Oscars: The Foreign-Language Films That Paved the Way for Parasite’s Historic Win

On a historic night, Parasite became the first foreign-language film to win Best Picture during the 92nd Academy Awards ceremony. The accolades for director Bong Joon-ho’s rousing social critique didn’t end there; as the film won the newly minted Best International Feature Film (formerly Best Foreign Language Film), Bong received the second-ever Best Director win for a foreign-language film after Alfonso Cuarón was honored for Roma 11-and-a-half months ago, and Parasite became the sixth foreign-language film to take home Best Original Screenplay.

Review: First Reformed

Screenwriter and director Paul Schrader is best known for writing Taxi Driver and co-writing Raging Bull. With First Reformed, a movie written and directed by Schrader, the filmmaker can step out of Martin Scorsese’s long shadow and add an accomplishment all his own to the list of his most prominent credits.

Review: The Ballad of Buster Scruggs

New York Stories and V/H/S are among the most notable anthology movies, but the best known of all is already 2018’s The Ballad of Buster Scruggs, the most recent film from Joel and Ethan Coen. In Buster Scruggs, the directors open and close each of the movie’s six short films by flipping through the fictional book of short stories that the tales emanate from. This is apt imagery from a collection of unconnected, darkly comedic Westerns that belongs on a list among the best short stories in any medium.

Review: Green Book

Twenty-nine years after Driving Miss Daisy unconscionably secured the Academy Award for Best Picture, Green Book, a movie informally dubbed the reverse Driving Miss Daisy, took home the same prize at the 2018 Academy Awards. Studios won’t halt production on the Green Books of the world until movies like it are no longer profitable and well received, but the Academy should stop rewarding them. Green Book is entertaining, innocuous (on its surface), and feel-good for the right viewer, but the context surrounding it and the subtext that can be garnered from it change the conversation.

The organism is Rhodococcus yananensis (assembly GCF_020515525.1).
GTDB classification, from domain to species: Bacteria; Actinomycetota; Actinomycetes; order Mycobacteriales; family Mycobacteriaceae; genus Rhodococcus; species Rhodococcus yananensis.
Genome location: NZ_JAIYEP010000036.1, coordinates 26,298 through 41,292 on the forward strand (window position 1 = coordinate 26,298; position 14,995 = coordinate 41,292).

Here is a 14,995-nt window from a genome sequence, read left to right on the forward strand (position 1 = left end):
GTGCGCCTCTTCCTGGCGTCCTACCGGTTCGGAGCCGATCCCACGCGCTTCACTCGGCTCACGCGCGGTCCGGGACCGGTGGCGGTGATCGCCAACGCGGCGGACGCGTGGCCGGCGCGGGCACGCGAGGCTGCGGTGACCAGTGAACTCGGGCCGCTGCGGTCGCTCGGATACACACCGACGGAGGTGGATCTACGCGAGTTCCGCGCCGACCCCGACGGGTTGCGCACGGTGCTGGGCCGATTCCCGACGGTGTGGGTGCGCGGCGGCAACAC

Review: First Man

Damien Chazelle’s third feature film, First Man, salutes the ingenuity and sacrifice necessary to launch rickety spacecrafts into the great unknown. The film spends its 141-minute runtime as a cross between a Neil Armstrong biopic and a recounting of the Apollo space program. Despite Chazelle’s technical mastery and the intrinsic allure of the subject matter, the film is unable to replicate the feelings that inspired a generation of scientists.

Review: Can You Ever Forgive Me?

Based on a true story and a memoir of the same name, Can You Ever Forgive Me? follows Lee Israel, a biographer turned forger and her exploits across the collector book scene, in ‘90s New York City. One of the best films of 2018, Can You Ever Forgive Me? operates somewhere between a buddy comedy and Catch Me If You Can.

Review: Ben is Back

Ben is Back is a family drama, but more than that, it’s the scarcely seen mother-son relationship movie. Ben (Lucas Hedges) is a drug addict. His mother, Holly (Julia Roberts), loves him unconditionally and will do everything in her power to end Ben’s addiction to the substances that drive the two apart.